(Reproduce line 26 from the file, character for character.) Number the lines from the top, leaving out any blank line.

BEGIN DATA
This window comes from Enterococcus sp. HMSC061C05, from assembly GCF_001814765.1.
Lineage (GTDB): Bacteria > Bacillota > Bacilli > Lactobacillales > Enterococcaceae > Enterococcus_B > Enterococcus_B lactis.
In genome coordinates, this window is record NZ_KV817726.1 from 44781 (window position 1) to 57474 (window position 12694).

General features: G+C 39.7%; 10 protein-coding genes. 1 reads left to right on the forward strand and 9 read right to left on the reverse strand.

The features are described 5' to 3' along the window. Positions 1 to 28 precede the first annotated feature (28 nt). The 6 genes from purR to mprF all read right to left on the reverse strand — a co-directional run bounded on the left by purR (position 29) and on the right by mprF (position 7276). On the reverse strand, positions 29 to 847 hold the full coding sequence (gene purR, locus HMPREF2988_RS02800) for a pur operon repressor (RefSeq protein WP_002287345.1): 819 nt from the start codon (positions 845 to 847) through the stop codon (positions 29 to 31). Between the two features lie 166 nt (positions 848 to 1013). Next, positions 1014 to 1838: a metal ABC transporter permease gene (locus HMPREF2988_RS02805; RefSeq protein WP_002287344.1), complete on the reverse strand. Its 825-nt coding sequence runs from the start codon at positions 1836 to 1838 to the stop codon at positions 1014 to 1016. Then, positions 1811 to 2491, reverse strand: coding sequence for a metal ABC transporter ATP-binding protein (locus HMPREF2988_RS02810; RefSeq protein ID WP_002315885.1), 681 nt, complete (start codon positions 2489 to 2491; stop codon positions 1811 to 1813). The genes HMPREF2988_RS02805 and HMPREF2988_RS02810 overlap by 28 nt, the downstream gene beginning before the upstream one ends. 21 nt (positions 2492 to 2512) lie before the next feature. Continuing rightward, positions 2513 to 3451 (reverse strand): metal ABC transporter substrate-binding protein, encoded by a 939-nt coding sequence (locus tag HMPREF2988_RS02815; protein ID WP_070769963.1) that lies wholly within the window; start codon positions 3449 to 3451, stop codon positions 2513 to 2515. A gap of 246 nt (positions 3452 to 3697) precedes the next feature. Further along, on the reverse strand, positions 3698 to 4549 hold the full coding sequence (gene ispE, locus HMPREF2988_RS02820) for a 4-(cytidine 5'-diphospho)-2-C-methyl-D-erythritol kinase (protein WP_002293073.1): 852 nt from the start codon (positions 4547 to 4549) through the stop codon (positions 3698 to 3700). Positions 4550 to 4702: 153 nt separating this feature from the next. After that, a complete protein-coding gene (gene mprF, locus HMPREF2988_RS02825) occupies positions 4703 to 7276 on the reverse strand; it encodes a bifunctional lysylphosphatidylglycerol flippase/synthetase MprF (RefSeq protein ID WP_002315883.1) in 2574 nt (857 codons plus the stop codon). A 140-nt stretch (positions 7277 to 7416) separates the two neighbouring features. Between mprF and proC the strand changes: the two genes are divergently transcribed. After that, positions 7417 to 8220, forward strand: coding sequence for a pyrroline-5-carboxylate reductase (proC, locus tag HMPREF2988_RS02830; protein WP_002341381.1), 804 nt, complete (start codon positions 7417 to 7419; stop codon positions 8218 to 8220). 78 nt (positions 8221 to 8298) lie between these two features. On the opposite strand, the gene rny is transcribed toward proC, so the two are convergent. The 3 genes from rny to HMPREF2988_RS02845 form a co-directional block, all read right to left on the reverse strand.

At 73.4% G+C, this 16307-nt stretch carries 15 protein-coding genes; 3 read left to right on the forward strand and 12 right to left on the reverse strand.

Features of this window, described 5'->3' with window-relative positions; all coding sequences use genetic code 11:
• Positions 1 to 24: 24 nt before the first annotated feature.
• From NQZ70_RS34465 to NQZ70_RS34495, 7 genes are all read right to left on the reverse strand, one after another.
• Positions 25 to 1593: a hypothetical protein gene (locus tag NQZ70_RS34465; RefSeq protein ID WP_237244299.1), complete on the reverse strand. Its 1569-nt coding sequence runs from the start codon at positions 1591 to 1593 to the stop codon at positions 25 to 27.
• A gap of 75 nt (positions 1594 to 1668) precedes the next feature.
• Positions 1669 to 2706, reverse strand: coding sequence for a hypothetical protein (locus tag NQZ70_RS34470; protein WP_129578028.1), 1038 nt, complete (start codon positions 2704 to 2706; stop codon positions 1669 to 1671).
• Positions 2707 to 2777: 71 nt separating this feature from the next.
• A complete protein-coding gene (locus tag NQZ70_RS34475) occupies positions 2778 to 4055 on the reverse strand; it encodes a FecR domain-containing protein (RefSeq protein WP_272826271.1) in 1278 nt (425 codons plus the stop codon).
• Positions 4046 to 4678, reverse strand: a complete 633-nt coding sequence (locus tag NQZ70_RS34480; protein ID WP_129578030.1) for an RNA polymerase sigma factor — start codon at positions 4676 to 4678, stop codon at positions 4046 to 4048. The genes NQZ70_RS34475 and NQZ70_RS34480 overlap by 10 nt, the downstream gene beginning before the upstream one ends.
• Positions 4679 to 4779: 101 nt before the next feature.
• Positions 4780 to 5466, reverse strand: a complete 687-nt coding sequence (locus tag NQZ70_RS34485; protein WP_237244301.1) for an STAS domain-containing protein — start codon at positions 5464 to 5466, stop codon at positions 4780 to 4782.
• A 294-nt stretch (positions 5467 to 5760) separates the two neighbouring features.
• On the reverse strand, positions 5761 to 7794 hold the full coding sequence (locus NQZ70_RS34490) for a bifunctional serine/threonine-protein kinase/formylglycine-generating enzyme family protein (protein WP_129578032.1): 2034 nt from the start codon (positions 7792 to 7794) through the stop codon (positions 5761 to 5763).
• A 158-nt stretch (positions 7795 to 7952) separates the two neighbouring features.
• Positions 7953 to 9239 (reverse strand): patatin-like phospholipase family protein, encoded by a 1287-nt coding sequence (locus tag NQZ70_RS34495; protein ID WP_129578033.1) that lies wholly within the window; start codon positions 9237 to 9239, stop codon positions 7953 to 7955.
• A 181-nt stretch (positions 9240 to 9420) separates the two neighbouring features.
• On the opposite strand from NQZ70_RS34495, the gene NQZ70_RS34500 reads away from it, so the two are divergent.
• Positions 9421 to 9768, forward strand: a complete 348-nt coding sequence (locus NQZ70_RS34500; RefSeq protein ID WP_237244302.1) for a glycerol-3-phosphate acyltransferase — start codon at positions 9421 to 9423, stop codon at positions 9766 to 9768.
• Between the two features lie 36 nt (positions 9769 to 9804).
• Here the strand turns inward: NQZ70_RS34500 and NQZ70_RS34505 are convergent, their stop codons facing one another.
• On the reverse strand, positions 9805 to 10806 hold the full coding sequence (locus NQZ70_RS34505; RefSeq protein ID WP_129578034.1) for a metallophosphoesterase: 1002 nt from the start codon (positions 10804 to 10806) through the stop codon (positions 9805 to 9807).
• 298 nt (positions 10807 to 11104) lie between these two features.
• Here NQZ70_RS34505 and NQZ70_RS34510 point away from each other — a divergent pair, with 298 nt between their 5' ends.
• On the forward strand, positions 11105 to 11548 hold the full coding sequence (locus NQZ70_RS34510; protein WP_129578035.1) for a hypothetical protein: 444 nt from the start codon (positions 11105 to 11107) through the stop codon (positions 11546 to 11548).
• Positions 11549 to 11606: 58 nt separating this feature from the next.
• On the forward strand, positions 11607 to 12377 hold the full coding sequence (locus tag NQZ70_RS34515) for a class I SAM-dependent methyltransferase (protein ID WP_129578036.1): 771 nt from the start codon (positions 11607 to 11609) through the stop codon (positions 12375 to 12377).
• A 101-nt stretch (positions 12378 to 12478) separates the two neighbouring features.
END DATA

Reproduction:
• Here the strand turns inward: NQZ70_RS34500 and NQZ70_RS34505 are convergent, their stop codons facing one another.